Wednesday, February 27, 2008

Sardar Vallabhbhai Patel (October 31, 1875 -December 15, 1950)

WHEN the nation was celebrating the first dawn of independence, Sardar Patel could not afford to relax for he was given the thankless task of integrating the 562 Princely States into the Indian Union. Not many from the younger generation realise that but for Sardar Patel's wise and firm moves, India, instead of being a giant nation, might well have split into many tiny states. The Times, London applauded his role saying that his efforts 'in the integration of the States had won him a place in history and he would rank with Bismark or even higher in this regard.' It is not for nothing that he is called the Iron Man of India.

Sardar Vallabhbhai PatelPatel was born at Nadiad in the Kaira district of Gujarat. He left for England in 1910, and returned in 1913 as barrister. His practice flourished, but he gave it up in 1919 in order to devote his energies to public work. When he came in contact with Gandhi, he gave up his European attire and he began to mingle with the poor.

After the Chauri Chaura incident, where the police had opened fire on a peaceful procession, and the mob then retaliated by setting fire to a police station and burning to death 21 constables, and one young son of a sub-inspector, Gandhi was so disturbed that he called off the civil disobedience movement for he felt that the nation was not ready for it. Many leaders disapproved of this; Patel was one of the few who stuck with Gandhi.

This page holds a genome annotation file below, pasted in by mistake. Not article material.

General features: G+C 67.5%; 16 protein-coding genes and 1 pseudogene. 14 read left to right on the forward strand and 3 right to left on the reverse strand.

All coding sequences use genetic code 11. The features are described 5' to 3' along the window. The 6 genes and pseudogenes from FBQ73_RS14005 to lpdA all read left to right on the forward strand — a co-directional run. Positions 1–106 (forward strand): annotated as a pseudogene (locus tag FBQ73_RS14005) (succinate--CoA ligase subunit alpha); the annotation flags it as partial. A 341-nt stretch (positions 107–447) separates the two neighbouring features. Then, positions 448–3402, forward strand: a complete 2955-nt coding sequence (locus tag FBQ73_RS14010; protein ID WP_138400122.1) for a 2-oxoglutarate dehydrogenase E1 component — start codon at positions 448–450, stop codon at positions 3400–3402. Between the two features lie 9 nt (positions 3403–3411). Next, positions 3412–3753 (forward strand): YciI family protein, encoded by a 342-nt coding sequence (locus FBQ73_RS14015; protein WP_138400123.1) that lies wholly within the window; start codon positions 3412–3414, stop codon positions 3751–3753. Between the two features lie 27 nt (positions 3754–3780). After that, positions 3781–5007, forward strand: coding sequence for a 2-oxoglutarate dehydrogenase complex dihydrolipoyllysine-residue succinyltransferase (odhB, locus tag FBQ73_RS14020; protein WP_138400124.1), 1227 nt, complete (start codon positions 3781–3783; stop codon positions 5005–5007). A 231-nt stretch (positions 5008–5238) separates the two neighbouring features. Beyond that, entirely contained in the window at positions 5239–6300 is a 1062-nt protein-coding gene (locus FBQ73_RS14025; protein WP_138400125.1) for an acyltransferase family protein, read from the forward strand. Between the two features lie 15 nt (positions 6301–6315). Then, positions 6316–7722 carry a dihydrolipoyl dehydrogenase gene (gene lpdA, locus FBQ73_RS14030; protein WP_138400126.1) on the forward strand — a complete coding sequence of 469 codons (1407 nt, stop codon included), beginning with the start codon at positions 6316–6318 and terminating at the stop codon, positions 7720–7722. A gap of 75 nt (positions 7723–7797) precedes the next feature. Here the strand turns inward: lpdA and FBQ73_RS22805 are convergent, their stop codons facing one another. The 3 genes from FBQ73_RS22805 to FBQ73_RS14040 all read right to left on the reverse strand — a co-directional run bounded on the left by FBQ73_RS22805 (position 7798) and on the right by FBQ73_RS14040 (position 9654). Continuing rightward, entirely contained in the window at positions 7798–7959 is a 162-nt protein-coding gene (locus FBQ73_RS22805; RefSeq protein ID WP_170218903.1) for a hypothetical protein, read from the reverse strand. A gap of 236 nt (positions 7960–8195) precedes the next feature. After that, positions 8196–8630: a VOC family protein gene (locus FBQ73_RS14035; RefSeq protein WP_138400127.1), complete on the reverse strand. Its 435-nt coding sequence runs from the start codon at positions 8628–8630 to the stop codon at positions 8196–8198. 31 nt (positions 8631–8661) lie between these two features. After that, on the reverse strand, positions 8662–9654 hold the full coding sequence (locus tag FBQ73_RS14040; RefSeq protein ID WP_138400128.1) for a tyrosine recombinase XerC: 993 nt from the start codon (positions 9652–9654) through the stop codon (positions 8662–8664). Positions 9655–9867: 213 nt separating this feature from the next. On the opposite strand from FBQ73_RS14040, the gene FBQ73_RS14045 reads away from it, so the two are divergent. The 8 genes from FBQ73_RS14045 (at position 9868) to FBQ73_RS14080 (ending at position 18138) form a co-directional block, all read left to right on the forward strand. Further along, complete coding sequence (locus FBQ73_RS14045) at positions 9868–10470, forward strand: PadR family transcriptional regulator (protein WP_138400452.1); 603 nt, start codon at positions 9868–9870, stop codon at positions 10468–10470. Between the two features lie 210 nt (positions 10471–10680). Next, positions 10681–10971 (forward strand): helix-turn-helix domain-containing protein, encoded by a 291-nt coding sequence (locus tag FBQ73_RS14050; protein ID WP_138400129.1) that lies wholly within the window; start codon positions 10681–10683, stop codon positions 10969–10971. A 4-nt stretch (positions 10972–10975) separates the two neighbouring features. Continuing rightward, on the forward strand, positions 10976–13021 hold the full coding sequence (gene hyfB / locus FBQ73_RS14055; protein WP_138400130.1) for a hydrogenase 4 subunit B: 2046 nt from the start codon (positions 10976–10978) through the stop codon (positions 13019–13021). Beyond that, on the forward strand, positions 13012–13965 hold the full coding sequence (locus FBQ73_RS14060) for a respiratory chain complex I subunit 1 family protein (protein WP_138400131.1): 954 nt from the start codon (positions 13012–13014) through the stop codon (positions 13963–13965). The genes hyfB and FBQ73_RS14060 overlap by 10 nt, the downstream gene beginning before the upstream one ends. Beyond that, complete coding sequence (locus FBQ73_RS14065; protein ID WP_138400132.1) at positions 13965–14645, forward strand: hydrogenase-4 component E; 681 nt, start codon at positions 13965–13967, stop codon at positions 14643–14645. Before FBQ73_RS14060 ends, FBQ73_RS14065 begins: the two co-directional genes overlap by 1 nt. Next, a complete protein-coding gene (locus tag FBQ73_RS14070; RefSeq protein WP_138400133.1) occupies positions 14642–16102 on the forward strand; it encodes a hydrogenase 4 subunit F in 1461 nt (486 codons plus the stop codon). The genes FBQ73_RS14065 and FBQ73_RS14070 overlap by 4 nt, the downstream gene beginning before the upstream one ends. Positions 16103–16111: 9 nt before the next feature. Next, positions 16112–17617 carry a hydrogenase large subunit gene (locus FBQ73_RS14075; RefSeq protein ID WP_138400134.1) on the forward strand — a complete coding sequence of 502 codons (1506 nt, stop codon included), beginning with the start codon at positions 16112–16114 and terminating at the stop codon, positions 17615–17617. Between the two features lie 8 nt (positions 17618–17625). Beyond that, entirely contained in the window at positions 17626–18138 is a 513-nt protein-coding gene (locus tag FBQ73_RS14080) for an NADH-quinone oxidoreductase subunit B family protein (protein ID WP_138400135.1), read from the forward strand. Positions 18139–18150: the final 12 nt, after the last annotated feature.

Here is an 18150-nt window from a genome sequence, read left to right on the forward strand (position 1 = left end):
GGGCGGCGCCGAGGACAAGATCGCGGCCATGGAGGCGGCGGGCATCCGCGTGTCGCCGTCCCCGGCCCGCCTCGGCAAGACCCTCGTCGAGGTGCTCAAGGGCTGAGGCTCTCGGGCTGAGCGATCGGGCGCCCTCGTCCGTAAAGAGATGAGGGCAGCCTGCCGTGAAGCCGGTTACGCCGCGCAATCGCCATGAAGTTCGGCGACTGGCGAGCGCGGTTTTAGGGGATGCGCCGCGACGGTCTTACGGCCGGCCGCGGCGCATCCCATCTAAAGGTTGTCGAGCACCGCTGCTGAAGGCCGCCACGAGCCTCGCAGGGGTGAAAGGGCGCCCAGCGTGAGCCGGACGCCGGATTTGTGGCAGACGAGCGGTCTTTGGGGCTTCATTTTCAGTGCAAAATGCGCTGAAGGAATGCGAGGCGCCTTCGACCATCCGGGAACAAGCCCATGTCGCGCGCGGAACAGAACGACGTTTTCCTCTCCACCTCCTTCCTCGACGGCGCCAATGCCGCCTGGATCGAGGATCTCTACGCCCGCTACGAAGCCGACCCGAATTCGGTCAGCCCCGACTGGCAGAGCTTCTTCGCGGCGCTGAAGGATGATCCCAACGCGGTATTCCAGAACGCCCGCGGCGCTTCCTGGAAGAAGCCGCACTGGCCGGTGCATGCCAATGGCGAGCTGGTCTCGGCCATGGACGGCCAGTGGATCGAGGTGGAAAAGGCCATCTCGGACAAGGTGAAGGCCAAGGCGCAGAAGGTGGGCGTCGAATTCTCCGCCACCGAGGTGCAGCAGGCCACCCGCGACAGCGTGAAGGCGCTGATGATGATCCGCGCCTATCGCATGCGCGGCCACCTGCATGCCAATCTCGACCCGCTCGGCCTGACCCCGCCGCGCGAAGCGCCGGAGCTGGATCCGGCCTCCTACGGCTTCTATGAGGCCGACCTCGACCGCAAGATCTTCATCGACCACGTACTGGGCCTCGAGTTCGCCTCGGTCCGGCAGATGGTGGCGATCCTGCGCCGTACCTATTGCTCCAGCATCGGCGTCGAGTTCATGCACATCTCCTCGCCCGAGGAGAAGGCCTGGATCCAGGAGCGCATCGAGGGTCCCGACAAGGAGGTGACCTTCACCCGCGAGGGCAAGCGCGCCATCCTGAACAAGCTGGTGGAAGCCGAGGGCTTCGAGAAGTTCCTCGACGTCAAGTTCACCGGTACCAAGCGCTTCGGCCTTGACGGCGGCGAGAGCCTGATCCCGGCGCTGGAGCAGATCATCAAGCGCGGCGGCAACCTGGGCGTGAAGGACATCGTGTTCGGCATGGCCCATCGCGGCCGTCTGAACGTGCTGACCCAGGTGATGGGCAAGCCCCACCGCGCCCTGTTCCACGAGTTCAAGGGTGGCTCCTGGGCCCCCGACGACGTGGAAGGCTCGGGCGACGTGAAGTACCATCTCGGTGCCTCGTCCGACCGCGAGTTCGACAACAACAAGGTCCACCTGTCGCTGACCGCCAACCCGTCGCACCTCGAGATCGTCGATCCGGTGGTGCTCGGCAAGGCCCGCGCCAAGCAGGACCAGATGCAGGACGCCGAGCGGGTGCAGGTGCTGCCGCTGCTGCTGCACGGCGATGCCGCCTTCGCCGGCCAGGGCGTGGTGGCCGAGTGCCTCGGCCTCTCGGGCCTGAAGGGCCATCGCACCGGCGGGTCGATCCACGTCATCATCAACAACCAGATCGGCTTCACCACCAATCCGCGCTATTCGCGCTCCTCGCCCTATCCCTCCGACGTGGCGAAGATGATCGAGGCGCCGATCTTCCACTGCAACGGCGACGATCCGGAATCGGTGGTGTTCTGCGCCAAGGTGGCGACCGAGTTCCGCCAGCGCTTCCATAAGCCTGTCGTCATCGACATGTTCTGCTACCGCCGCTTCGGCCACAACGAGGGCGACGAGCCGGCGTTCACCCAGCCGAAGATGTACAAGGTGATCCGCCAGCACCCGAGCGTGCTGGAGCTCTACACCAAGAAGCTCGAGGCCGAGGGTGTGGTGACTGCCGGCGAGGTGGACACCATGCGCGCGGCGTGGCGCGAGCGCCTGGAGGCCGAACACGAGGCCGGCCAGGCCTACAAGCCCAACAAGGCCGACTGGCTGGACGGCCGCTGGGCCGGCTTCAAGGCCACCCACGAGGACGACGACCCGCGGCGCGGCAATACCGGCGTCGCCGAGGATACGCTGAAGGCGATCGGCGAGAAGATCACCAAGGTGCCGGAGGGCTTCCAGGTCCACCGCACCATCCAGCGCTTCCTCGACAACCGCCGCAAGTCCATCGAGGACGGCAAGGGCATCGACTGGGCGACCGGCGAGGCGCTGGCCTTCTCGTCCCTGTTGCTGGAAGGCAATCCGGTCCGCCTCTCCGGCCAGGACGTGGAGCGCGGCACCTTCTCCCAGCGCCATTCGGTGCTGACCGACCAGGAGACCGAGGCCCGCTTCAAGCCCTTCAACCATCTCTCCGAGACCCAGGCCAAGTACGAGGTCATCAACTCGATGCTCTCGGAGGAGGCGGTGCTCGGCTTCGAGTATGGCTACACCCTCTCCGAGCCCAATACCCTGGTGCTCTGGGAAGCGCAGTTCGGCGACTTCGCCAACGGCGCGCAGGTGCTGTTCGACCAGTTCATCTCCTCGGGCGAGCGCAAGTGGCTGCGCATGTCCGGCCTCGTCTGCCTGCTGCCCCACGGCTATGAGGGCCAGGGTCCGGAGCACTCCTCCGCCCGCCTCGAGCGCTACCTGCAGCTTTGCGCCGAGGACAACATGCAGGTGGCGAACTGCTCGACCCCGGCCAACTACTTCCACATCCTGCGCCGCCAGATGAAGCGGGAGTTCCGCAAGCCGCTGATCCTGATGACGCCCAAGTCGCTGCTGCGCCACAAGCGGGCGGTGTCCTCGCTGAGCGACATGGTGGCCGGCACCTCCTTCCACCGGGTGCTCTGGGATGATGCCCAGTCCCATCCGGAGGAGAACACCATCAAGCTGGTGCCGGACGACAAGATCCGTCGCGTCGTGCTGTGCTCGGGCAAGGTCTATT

Patel was appalled by the ill-treatment of the downtrodden. He was disturbed by the plight of Indian women. In a meeting he castigated the people of Bihar for keeping their women in veil. 'Are you not ashamed that you keep your women in purdah. Who are these ladies? Your mothers, your sisters, your wives. Do you really believe that only by keeping them in purdah you can look after their chastity?" He went on to add, "If I could, I would say to these ladies; rather than be wives to such cowardly husbands, divorce them.'

After successfully dealing with the Princely States, he went to Calcutta in 1950 because the Hindus of East Pakistan were being massacred. The situation was explosive with millions of Hindus crossing over to India. Patel dealt with Pakistan firmly on the issue, and the latter agreed to stop the massacre and signed a pact with India.

Not long afterwards, Patel's health deteriorated and he died on December 15, 1950. C. Rajagopalachari had this to say when he heard about Patel's death: 'Vallabhbhai was born not a day too soon for India. But alas he died too soon. India wishes he had not found his rest in the mother's lap so hurriedly when he was so much wanted for some time longer.

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